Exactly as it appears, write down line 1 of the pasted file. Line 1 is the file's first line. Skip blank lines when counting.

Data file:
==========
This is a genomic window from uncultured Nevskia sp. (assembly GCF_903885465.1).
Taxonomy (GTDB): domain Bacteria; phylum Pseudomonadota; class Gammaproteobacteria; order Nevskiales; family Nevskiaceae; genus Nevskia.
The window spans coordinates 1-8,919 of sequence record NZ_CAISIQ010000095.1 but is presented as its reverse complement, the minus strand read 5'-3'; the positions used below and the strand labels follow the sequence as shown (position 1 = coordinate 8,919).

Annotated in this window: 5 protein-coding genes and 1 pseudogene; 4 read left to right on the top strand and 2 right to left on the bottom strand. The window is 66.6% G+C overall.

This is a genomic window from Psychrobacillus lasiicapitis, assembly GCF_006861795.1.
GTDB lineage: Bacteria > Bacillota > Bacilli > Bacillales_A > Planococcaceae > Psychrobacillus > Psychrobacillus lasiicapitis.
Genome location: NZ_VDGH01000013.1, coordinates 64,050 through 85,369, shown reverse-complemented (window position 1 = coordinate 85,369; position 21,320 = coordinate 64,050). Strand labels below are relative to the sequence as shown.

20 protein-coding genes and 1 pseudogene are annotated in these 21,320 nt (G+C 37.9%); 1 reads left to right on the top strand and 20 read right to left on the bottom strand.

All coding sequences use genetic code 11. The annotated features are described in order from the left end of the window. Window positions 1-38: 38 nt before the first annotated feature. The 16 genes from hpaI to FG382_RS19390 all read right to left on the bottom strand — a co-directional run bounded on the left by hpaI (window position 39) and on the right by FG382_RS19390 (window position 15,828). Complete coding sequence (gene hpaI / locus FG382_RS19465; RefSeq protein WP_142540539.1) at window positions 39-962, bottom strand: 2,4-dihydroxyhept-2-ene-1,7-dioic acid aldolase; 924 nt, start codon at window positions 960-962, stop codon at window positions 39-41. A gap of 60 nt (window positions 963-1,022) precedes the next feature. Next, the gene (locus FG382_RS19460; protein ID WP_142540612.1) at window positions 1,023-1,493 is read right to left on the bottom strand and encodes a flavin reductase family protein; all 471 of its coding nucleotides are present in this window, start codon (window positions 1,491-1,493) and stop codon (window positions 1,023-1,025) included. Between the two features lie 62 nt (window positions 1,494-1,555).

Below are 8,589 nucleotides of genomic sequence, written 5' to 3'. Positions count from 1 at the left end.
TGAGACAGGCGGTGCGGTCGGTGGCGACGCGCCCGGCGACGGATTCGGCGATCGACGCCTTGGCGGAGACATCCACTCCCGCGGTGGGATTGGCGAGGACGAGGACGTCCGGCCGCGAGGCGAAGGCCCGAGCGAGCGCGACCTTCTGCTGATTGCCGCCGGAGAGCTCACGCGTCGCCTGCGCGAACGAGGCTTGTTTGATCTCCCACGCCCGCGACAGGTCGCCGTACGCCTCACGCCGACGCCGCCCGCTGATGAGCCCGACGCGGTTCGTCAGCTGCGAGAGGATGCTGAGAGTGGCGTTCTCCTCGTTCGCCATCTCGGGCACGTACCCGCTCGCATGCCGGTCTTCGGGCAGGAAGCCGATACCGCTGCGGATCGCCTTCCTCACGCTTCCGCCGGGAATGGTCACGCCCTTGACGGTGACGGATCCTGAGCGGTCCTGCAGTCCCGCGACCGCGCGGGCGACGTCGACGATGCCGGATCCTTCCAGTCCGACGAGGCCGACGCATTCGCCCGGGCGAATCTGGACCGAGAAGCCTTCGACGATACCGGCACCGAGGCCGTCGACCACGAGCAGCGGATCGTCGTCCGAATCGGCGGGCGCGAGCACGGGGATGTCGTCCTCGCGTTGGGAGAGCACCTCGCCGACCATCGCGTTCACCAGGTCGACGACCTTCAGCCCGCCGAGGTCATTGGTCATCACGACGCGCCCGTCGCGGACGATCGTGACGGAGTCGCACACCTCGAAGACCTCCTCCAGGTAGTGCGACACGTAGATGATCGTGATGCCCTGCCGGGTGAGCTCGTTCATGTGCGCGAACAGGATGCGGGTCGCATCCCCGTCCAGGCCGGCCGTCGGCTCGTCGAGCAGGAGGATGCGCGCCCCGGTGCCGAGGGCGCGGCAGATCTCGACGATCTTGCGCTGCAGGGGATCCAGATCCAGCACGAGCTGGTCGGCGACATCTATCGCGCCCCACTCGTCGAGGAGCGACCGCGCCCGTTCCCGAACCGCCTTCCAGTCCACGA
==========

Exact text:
This is a genomic window from uncultured Nevskia sp. (assembly GCF_903885465.1).